Kenyan flower farmers are moving to exploit a huge market potential by increasing their flower exports to the United States.

According to Kenya Flower Council chief executive officer Jane Ngige, Kenyan flower farmers are seeking ways to increase their exports to the US which have remained significantly low in the last two years.

“We’ve been exporting flowers to the US for a while now, but the quantities are not as significant as they should be,” Ms Ngige said in a telephone interview.

She said part of the focus will be on increasing the production and export of big-headed roses to compete with Colombia that currently accounts for more than 80 per cent of flower exports to the US.

The global flower industry is dominated by a few major countries including Holland, Colombia, Kenya and Ecuador; the United Kingdom, Germany, the United States, Holland and France take 73 per cent of the world’s cut flower imports.

Colombian flower farms are favoured by the Caribbean country’s mild climate, relatively low labour costs, suitable transportation, favourable economic environment and proximity to the US to grow the American consumer market into its leading importer.

The Kenya Flower Council says it has been doing many promotions in major US cities like Miami and New York with the help of the Kenyan Embassy in Washington.

This move is meant to position the country’s flower industry to fully exploit the US market once direct flights from Jomo Kenyatta International Airport start to the US begin.

“Currently, we have some exporters sending summer flowers (those grown outside greenhouses) as another niche area we are exploiting to tap into the niche American market,” Ms Ngige noted.

Currently, about 2,000 small-scale flower growers operating under Wilma Ltd are supplying roses to the US market. Industry players see this as a milestone for Kenya, which has for years tried to enter the US market without success due to stringent market requirements demanded by the United States Department of Agriculture designed to protect local production from new pests and diseases.

Ms Ngige said the export market has traditionally been dominated by big exporters, but this could change as the focus shifts to consolidating production by small-scale farmers with the particular target of the US as a niche market.

According to Fresh Produce Exporters Association of Kenya chief executive officer Stephen Mbithi, the country will focus more on exploiting the huge US market as a niche market.

“The US is a niche market which we have tried hard to enter,” Mr Mbithi said in a statement, further noting that the challenge right now is to increase volumes and product range.

Kenya, just like Colombia, has received support from the US government to improve its flower industry. The countries have been receiving funding from sources such as the US Agency for International Development to increase productivity flower industry and in access markets.

But, Colombia seems to have gotten it right. According to Knowledge Wharton, all employees outside of Bogota are provided with a daily breakfast of sugar water and bread, a subsidised lunch of about $2.2 (Sh187) and free transportation to and from farms.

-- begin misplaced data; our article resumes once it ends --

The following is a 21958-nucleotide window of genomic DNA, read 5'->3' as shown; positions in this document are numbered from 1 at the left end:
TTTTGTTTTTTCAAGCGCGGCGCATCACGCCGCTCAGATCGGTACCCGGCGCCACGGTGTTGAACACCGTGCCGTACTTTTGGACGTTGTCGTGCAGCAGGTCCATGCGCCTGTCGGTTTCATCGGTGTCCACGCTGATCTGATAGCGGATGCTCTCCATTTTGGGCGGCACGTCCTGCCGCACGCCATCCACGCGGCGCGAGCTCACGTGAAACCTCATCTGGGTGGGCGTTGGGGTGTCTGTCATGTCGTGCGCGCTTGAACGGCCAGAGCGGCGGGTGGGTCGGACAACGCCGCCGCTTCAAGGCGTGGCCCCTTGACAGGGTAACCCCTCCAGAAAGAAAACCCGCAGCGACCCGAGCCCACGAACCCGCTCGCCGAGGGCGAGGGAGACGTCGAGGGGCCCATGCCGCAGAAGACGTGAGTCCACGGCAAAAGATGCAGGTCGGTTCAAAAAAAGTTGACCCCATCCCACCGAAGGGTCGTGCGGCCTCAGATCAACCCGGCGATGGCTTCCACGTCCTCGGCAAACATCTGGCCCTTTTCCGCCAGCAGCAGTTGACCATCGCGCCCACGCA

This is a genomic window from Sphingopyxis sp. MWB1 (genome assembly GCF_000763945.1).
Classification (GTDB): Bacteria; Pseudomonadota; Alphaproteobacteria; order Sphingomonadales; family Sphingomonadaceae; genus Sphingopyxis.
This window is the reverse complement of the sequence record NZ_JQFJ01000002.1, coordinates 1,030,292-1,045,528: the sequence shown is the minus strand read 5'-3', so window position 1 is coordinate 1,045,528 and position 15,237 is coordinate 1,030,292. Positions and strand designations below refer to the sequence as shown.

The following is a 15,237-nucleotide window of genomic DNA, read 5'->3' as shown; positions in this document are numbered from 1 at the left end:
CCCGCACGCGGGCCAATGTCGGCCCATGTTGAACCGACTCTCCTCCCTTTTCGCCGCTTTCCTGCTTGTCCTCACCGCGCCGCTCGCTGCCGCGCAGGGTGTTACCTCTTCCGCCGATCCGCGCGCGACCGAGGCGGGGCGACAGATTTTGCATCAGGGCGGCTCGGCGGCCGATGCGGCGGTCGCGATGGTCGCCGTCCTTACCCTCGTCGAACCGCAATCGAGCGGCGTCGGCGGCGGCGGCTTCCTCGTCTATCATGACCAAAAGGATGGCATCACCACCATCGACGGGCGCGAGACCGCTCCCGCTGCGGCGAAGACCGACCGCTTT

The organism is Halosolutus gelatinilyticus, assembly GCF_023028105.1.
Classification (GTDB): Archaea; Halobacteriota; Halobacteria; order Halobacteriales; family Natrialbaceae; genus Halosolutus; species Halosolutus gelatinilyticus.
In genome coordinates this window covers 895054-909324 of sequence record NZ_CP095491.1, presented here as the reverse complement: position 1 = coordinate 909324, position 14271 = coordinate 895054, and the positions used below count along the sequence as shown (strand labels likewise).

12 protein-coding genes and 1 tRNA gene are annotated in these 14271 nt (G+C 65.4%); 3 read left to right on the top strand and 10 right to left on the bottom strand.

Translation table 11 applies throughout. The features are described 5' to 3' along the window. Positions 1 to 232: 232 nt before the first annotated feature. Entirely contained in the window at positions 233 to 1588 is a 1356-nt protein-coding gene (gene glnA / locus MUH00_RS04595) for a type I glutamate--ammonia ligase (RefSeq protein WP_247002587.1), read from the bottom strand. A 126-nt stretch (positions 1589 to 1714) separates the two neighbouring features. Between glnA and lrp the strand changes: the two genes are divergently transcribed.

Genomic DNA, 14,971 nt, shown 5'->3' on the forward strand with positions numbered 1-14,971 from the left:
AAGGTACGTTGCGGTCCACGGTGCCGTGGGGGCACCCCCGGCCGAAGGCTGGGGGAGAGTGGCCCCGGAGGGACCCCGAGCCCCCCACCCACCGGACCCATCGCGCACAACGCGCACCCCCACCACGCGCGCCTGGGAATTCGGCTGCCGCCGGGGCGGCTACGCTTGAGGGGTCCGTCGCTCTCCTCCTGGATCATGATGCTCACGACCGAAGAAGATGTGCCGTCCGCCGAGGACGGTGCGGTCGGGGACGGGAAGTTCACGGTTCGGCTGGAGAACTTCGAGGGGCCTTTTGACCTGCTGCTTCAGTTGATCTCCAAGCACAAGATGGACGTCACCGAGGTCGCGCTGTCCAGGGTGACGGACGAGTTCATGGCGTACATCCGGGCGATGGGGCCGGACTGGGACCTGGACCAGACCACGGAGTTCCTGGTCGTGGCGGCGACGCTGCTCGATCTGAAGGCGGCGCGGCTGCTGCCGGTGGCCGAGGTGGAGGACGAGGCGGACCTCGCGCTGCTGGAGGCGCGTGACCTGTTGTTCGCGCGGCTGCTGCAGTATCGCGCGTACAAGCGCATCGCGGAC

Farmhands are also given access to child care and continuing education (elementary and secondary) at an additional cost.

According to the Kenya Horticulture Competitiveness Project (KHCP), the labour costs of the Kenyan flower industry workforce are relatively high and continue to rise due to educated personnel. KHCP also cites relatively expensive sea freight rates to Europe, the major source market for Kenya’s cut flowers.

Kenyan flower workers are paid about Sh255 ($3) per day compared to the less than Sh212.5 ($2.5) demanded by workers in Tanzania, Uganda, Ethiopia and Egypt.

Reduce costs

Colombia is considering increasing the automation of many factors of production to reduce costs, something the Kenya flower industry can also pursue.

The US market, however, faces an oversupply of flowers given the high production capacity in Colombia that outstrips demand. This leaves Europe as a high potential market; it is now the biggest market for Kenya flowers. Currently, only about three per cent of flowers purchased in Europe originate in Colombia.

According to Knowledge Wharton, Europeans’ per capita consumption of flowers is much higher than that of Americans. On average, the Swiss spend $112 (Sh9,520) on cut flowers a year versus the $29 (Sh2,465) spent by the Americans. Knowledge Wharton suggests that Colombian producers have two primary options when entering the European market.

“They can ship the flowers directly from Colombia, or consider the multinational route and establish a production presence in Kenya. The former would help alleviate excess supply issues but add additional challenges related to distance and the perishability of the cut flowers. The latter would improve the physical proximity but present new challenges related to cultural differences, political instability and language barriers,” Knowledge Wharton notes.

According to Ms Ngige, such a move would be very welcome if it makes business sense.

Source :